Role of TERT in switch of latent/lytic cycle of EBV

The canonical explanation for the tumor-promoting role of telomerase is that it allows cells to escape the barrier to unlimited replicative potential caused by telomere attrition. Accumulating evidence suggests that, besides its canonical role in stabilizing telomeres, TERT also has other biological functions, including enhancement of cell proliferation, resistance to apoptosis, and regulation of DDR, [37,38,39]. TERT can also alleviate levels of cellular reactive oxygen species (ROS) by enhancing cellular antioxidant defense systems, thus allowing cancer cells to evade death stimuli [40] and can stimulate the epithelial-mesenchymal transition and induce stemness [41, 42].

The extra-telomeric roles of TERT have also been described in EBV-driven lymphomagenesis. TERT plays a critical role in establishing EBV latency and preventing the EBV lytic cycle, thereby contributing to transformed phenotypes. In particular, high levels of endogenous TERT or ectopic TERT expression in TERT-negative EBV-infected B cells prevents the induction of the viral lytic cycle. By contrast, TERT silencing by specific siRNA or short-hairpin (sh)RNA induces the expression of BZLF1, EA-D and gp350 EBV lytic genes, and triggers a complete lytic cycle. This occurs in both EBV-immortalized and fully transformed B cells, thus supporting the concept that TERT is a critical regulator of the balance between viral latent and lytic cycles [20, 21]. The treatment of primary EBV-positive BL with zidovudine (AZT), a thymidine analog, has also been demonstrated to induce the EBV lytic cycle and cell death through the NF-κB pathway [43, 44]. As AZT may inhibit telomerase activity [45], this finding further supports the close relationship between TERT activity and the EBV latent/lytic cycle.

Studies aimed at defining the mechanism(s) by means of which TERT prevents the viral lytic cycle have demonstrated the involvement of the NOTCH2/BATF pathway. BATF is a transcription factor expressed in hematopoietic tissues and in B cells infected with EBV [46,47,48]. In LCL, BATF is a critically important survival factor being involved in the suppression of pro-apoptotic BIM and in the induction of MYC [48]. Notably, BATF has been shown to inhibit the expression of BZLF1, thus reducing EBV lytic replication in latently infected B cells [47]. Of interest, BATF is a target gene of the NOTCH signaling pathway in B cells [47]. High expression of TERT in LCLs has been shown to activate NOTCH2 at transcriptional level through the NF-kB pathway; in turn, NOTCH2 activates BATF, which negatively affects the expression of BZLF1, thus repressing the EBV lytic program [22]. Accordingly, pharmacological inhibition of NOTCH2 signaling by γ-secretase inhibitors decreases canonical NOTCH target genes expression, including BATF, with a concomitant increase in early and late EBV lytic genes, and thus triggers a complete lytic cycle in both LCL and EBV-positive BL cells [22].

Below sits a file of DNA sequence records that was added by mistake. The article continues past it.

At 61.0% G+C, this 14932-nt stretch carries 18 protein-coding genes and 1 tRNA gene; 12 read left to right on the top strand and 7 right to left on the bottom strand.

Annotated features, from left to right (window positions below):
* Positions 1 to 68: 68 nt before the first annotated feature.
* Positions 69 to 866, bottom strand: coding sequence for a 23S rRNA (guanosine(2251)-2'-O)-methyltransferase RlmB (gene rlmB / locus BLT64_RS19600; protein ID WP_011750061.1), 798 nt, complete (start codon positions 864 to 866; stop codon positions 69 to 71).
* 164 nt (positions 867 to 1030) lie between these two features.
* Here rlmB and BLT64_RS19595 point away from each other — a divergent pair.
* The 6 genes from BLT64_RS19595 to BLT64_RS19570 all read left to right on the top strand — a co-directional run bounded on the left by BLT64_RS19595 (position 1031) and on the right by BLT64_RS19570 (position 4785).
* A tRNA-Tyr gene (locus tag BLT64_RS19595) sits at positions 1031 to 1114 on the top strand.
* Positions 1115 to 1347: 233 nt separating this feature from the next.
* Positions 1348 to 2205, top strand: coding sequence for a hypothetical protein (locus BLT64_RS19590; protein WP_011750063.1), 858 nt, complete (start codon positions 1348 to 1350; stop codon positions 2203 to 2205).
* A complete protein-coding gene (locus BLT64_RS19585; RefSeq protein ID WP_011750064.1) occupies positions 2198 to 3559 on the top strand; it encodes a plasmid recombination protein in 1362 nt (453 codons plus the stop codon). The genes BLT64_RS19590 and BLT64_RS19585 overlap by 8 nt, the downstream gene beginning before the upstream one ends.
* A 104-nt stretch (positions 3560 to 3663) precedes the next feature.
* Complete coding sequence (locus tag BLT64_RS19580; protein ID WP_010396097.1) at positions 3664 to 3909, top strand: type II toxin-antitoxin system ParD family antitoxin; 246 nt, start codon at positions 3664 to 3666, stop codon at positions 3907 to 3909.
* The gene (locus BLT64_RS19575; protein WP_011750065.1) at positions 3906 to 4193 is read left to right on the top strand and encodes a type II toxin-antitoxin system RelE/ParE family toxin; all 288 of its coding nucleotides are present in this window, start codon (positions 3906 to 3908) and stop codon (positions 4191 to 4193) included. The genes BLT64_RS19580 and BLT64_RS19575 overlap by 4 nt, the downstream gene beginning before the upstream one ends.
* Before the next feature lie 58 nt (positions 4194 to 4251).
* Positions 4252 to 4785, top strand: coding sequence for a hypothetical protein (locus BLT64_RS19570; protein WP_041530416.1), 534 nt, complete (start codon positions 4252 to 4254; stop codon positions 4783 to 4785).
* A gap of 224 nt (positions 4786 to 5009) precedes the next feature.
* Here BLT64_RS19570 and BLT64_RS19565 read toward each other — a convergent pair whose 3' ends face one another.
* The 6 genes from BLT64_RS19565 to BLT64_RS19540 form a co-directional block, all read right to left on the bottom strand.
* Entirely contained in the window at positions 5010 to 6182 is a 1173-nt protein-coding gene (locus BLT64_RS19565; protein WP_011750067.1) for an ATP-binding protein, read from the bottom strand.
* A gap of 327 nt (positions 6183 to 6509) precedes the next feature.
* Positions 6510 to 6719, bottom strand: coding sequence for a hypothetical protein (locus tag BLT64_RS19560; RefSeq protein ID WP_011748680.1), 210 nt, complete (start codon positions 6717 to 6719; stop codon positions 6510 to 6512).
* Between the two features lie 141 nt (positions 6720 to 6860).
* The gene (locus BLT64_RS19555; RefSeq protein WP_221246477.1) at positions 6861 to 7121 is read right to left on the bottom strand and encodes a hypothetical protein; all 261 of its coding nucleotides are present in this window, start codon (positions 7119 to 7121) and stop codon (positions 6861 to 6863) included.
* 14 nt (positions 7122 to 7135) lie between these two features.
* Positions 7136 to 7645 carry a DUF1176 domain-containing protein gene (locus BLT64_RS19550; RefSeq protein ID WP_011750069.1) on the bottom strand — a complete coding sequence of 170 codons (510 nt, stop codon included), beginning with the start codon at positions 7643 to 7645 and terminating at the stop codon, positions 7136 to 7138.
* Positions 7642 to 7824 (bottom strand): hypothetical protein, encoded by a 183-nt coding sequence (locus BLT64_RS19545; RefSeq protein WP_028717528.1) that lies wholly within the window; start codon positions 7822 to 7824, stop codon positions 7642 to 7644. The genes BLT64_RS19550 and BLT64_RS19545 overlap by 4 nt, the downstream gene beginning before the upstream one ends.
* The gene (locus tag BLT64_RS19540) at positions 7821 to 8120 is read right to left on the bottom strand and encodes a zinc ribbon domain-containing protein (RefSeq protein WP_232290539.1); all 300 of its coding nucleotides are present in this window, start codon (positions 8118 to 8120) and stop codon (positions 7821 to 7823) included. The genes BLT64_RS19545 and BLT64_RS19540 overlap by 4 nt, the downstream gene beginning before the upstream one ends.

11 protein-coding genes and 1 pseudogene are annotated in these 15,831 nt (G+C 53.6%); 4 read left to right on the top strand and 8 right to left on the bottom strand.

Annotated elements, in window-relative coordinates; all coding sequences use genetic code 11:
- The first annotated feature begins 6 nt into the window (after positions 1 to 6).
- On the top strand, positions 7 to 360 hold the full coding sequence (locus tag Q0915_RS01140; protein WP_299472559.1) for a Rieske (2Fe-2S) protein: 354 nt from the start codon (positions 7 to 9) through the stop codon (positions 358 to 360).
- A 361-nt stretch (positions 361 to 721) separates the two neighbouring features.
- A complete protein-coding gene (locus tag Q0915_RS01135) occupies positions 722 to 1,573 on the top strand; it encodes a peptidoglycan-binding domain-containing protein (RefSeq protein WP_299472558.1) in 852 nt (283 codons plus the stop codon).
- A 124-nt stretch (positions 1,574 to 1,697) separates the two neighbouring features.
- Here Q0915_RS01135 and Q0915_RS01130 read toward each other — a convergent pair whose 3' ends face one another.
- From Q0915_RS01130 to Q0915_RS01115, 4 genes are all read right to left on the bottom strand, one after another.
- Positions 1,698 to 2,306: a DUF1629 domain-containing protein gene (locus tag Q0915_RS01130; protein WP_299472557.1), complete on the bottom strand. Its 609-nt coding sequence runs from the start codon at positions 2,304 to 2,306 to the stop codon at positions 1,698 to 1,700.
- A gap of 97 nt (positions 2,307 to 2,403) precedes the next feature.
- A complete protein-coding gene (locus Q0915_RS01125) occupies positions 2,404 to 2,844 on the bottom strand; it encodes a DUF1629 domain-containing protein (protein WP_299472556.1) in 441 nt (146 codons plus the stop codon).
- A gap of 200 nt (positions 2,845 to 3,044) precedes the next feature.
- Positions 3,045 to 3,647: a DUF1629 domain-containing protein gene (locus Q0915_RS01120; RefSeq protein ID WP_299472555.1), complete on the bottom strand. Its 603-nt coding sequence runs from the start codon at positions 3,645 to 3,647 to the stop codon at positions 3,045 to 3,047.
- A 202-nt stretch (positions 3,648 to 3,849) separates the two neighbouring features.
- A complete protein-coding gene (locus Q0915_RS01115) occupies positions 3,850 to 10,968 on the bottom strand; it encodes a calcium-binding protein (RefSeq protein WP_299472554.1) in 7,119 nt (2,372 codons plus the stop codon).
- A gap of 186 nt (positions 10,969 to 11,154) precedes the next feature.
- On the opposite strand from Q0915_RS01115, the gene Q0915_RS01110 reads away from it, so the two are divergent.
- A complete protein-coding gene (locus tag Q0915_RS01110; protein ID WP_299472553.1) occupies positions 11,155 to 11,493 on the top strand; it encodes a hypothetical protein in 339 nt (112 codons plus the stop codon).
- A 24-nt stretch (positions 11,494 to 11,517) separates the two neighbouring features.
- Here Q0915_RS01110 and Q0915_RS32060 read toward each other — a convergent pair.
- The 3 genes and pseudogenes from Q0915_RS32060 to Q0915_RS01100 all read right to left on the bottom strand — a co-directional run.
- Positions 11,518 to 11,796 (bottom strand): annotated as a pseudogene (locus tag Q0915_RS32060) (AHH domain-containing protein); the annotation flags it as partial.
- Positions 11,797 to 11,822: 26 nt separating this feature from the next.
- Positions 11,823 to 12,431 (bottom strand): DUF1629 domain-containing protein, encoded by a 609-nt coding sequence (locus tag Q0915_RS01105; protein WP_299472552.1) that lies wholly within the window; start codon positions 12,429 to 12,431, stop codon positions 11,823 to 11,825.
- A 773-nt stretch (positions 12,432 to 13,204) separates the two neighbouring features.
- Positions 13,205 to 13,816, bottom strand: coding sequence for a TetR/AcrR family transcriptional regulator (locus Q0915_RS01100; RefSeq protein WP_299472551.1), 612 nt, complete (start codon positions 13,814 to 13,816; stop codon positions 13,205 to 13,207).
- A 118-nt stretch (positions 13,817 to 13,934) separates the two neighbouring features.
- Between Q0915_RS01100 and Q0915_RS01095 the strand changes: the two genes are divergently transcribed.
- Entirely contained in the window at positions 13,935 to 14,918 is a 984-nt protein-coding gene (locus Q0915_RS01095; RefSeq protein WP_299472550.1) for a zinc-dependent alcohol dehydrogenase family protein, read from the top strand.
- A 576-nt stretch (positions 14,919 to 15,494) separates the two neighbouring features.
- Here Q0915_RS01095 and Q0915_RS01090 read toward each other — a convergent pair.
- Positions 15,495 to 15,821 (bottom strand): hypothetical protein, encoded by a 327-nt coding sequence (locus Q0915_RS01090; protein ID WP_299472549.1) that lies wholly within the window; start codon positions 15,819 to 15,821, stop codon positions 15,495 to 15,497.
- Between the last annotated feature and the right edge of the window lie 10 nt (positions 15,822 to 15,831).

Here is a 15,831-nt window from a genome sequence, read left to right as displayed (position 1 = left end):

More recently, the impact of TERT on EBV infection and viral gene expression has also been studied in epithelial cells [49]. Gastric carcinoma AGS cells with high telomerase activity show increased expression of latent EBV genes, indicating that telomerase directly contributes toward favoring the latency program in epithelial EBV-infected cells [49]. Thus, the ability of TERT to favor the latency program in both B lymphocytes and epithelial EBV-infected cells further supports the crucial role of telomerase in EBV-driven malignancies.

TERT inhibition as a therapeutic approach for EBV-driven malignancies

Telomerase inhibitors remain an attractive approach to target cancer cells, given the specificity of TERT expression in tumor cells. However, in theory, the time to antineoplastic effectiveness of telomerase inhibitors depends on the original length of the telomeres in cancer cells and, apparently, these agents are effective in halting tumor growth only after the cancer cells have shortened their telomeres. This aspect acquires particular importance in the context EBV-carrying malignancies as it has been demonstrated that EBV-positive BL cell lines show longer telomeres compared to EBV-negative BLs [50] and, during the early phases of EBV-induced growth of primary B cells, their telomeres length remain constant or even increase [19, 27, 51].

In this scenario, the evidence of extra-telomeric functions of TERT in cellular kinetics and resistance to apoptosis has recently opened the door to potential telomere length-independent therapeutic effects. In EBV-driven malignancies, besides sustaining the latency program required for the EBV-driven transformation, TERT may promote EBV tumor progression by enhancing the kinetics of cell proliferation. In fact, EBV-infected B cells with sustained telomerase activity grow faster than telomerase-negative cells [20]. Accordingly, TERT inhibition results in an anti-proliferative effect, inducing an accumulation of cells in the S phase, probably due to dephosphorylation of 4E-BP1, an AKT1-dependent substrate, which results in the decreased availability of proteins needed for cell cycle progression [21]. Thus, by slowing proliferation kinetics, TERT inhibition may represent an appealing suppressor strategy of EBV tumor growth.